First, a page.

David Carr: “… he [Doug Pederson] continued to be aggressive at all times during this game & never took his foot off the gas pedal. You heard him talk earlier in the week or you heard players talk about the fact that when teams lose to the Patriots because they back off a little bit, they never backed off, it was so fantastic… Nick was just out there ripping the football…played a flawless game…”

Dan Hellie: "One of the things we didn’t see that we saw with Tom Brady is that he had guys running wide open, Foles was making all those tight window throws, seemed like the whole game."  
David Carr: “They made him make tight window throws based on their scheme, wanted to play a little more man coverage, so it was going to be on Nick…”

 

So even the Eagles HC is cited on the subject of teams laying down. There were a number of times the Eagles could've intercepted Brady. The one to Cooks, he breaks stride and even comes back for it just a bit. You can get caught doing that when your receivers aren't going to win situations that are contested. The one to Chris Hogan was one of several rainbow ducks that had there been a defender somewhat in proximity it would've likely been picked. Stuff that's underthrown and hanging, I don't know. Fortunately for them Hogan was completely uncovered. Here are four articles in chronological order beginning week 1 of this past year:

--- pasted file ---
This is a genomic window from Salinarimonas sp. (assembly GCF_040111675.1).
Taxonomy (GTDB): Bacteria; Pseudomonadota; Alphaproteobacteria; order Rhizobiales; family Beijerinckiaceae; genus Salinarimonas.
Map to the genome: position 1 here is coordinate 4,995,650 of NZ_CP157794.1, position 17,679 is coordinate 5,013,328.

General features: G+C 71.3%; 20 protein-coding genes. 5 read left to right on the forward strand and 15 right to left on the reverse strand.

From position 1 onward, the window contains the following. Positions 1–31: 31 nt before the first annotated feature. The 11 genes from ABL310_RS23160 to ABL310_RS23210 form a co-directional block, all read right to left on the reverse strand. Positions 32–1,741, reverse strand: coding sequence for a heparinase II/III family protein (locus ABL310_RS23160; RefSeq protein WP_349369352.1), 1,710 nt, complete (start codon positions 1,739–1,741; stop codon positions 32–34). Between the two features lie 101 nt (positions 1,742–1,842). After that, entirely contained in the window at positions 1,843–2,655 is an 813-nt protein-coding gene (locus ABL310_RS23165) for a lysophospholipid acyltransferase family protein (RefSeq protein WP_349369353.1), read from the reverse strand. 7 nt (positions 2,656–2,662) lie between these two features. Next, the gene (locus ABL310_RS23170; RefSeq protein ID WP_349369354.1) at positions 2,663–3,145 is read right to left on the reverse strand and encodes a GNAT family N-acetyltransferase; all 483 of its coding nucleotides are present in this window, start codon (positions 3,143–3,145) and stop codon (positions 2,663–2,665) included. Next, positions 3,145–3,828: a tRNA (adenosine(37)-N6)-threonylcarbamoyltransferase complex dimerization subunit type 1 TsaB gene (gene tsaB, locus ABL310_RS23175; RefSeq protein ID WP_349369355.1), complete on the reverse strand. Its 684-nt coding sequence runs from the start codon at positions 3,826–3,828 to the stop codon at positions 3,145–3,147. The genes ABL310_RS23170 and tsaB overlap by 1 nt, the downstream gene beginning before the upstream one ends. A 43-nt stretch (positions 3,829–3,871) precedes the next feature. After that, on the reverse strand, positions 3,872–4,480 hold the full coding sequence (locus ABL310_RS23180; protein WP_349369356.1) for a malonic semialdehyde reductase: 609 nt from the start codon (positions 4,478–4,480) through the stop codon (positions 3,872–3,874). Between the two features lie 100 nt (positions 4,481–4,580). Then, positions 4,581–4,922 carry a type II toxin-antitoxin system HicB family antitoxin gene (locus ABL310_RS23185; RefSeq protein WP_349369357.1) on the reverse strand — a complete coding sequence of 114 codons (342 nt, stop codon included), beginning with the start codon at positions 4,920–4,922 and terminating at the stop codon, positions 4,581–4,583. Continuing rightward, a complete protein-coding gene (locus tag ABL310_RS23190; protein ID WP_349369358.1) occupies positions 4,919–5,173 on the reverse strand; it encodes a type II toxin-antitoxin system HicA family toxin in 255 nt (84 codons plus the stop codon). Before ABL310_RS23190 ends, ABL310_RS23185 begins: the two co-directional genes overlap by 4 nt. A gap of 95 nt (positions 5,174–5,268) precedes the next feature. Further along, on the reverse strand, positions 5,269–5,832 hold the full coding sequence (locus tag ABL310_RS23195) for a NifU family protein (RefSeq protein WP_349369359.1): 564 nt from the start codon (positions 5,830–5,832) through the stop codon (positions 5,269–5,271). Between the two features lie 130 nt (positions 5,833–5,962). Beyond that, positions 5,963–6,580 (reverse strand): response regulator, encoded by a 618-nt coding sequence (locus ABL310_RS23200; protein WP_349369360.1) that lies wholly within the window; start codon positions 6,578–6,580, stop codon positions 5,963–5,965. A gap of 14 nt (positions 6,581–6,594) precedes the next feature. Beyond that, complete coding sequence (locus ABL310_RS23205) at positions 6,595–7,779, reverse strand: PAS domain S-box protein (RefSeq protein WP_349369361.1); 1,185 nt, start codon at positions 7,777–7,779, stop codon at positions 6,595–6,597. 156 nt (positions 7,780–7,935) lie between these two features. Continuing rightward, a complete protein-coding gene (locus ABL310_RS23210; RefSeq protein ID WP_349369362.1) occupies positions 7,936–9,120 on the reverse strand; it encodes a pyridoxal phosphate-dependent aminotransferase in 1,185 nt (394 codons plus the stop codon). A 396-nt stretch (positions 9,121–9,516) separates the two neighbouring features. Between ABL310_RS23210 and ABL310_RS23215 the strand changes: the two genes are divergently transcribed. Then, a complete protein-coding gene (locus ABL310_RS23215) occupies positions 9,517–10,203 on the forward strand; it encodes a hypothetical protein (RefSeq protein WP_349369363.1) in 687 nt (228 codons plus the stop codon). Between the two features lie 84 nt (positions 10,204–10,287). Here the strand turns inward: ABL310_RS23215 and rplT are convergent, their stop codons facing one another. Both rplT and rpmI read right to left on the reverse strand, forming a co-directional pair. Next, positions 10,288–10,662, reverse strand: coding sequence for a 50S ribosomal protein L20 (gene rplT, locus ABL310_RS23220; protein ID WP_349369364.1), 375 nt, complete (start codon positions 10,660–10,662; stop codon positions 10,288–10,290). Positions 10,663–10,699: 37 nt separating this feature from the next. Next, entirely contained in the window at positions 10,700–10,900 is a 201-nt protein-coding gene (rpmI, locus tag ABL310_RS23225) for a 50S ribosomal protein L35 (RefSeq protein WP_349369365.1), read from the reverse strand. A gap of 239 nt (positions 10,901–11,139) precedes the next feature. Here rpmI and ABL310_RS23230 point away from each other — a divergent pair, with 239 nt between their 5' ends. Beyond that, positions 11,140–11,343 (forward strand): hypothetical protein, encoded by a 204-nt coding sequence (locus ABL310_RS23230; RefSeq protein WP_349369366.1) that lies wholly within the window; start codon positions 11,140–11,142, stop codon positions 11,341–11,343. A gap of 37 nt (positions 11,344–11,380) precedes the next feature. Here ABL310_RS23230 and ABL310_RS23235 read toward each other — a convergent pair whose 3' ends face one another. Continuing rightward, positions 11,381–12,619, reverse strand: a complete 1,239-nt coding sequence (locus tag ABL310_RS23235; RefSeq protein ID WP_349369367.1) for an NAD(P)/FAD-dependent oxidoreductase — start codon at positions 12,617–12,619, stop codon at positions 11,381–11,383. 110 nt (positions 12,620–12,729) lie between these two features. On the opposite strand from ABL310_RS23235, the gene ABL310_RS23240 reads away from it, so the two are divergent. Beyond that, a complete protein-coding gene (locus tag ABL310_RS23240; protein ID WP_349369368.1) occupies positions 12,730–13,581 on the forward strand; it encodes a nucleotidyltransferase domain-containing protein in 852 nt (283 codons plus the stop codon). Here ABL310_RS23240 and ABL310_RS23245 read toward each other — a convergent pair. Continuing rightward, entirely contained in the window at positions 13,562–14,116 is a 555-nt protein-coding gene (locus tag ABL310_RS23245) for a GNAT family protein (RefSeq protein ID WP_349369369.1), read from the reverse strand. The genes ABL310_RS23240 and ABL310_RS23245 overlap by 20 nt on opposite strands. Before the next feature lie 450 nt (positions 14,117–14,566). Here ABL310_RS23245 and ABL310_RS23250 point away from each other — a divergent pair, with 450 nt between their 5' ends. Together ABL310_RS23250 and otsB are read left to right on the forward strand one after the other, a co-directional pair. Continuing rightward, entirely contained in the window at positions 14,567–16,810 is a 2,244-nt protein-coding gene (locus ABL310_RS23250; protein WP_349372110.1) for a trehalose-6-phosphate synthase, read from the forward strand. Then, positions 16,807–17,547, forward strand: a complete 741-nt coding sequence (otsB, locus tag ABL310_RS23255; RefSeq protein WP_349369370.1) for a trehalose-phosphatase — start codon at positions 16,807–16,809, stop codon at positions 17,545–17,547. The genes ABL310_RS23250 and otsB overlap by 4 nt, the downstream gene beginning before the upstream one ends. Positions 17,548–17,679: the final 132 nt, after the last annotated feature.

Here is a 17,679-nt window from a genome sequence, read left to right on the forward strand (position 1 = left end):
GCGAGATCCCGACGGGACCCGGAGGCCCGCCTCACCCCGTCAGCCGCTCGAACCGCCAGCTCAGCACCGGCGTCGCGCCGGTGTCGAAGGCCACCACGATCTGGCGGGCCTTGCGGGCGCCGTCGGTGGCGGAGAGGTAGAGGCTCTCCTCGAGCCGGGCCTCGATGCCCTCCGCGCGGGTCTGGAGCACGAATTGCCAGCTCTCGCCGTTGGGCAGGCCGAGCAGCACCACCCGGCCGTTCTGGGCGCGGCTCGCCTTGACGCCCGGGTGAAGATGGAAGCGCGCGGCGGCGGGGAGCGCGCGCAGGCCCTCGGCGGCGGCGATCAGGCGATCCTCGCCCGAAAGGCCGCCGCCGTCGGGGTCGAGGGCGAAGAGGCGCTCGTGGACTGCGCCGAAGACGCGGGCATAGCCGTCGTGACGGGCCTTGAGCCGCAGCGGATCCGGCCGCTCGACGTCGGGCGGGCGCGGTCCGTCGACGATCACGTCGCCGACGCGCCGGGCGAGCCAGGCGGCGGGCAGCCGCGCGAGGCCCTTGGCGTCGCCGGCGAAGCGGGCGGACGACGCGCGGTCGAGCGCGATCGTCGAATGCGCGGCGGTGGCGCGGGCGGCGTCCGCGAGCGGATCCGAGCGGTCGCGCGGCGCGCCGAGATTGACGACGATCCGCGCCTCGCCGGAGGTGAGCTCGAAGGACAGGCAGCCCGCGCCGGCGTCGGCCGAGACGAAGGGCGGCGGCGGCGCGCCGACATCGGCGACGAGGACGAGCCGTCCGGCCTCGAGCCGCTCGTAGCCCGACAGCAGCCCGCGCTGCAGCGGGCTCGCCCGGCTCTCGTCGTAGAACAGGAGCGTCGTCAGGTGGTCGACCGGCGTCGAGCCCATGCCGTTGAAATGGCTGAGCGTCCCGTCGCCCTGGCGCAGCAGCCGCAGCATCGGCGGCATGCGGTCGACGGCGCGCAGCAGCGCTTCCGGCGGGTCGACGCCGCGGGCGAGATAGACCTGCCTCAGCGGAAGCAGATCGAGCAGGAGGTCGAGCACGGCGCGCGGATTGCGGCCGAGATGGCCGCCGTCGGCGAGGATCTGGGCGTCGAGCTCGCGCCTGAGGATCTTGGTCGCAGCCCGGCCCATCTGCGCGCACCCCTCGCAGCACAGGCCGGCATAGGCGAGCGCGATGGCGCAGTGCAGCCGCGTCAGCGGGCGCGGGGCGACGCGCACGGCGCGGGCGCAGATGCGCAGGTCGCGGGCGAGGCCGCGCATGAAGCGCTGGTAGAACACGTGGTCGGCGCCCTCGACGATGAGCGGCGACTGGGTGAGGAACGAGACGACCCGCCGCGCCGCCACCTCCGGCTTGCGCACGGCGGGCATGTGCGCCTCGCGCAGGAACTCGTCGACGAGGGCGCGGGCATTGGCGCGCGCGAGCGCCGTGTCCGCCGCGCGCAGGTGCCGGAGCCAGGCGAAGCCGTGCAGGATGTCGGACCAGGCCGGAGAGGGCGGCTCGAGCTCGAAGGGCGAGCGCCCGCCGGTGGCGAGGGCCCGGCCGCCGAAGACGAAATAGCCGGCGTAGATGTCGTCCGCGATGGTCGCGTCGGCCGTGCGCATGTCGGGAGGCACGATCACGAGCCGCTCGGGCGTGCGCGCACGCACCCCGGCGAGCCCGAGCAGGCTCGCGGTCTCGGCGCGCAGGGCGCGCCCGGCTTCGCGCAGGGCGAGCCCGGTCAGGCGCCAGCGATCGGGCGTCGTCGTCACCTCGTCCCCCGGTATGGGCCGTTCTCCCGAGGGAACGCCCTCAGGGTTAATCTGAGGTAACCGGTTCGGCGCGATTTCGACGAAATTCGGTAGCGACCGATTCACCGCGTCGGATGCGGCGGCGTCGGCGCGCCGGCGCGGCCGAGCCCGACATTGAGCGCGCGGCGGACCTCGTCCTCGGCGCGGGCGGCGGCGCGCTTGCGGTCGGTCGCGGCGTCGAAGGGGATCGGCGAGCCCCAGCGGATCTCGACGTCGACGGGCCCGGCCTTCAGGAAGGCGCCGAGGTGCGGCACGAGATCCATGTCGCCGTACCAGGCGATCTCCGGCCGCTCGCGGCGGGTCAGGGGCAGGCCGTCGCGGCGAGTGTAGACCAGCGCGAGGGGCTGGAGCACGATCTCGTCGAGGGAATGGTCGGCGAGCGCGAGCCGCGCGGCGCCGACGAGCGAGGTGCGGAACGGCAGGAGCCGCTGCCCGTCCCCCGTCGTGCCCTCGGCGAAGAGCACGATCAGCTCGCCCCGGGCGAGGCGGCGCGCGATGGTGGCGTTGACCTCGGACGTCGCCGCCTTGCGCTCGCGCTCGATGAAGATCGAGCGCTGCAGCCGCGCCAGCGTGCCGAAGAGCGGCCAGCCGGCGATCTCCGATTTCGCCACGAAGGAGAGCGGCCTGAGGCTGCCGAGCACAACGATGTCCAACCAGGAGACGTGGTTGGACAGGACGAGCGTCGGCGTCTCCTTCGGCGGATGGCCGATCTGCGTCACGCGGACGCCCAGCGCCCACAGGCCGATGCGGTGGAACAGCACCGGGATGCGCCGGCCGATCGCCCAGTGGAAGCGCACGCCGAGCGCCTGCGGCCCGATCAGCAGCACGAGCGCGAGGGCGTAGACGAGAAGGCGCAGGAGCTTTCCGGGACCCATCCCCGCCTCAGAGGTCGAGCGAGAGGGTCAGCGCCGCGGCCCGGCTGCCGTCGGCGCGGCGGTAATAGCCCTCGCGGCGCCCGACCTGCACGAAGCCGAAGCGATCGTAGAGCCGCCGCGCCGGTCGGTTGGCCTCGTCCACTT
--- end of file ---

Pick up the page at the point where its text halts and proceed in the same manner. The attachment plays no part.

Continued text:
What does any of this mean, that's true of a lot of QBs. Right, but most QBs aren't considered to be the greatest of all time. When the production isn't vs air, does it even happen? Seems as though if defenses manage something, pressure him or cover his receivers & force his ability to create or extend plays, the result is epic fail! Brady is just an over-glorified spot-shooter, a system joe. No? Fine, then what makes him so great? e;  

 

 

It was no doubt a brilliant coaching job by Dougy P. He went toe to toe with The greatest coach ever and knocked him out. He stayed aggressive the entire time and never waivered from his game plan. They had no answers. This is exactly what he was doing all year. He should have been Coach of the year hands down! 

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14 hours ago, devaster said: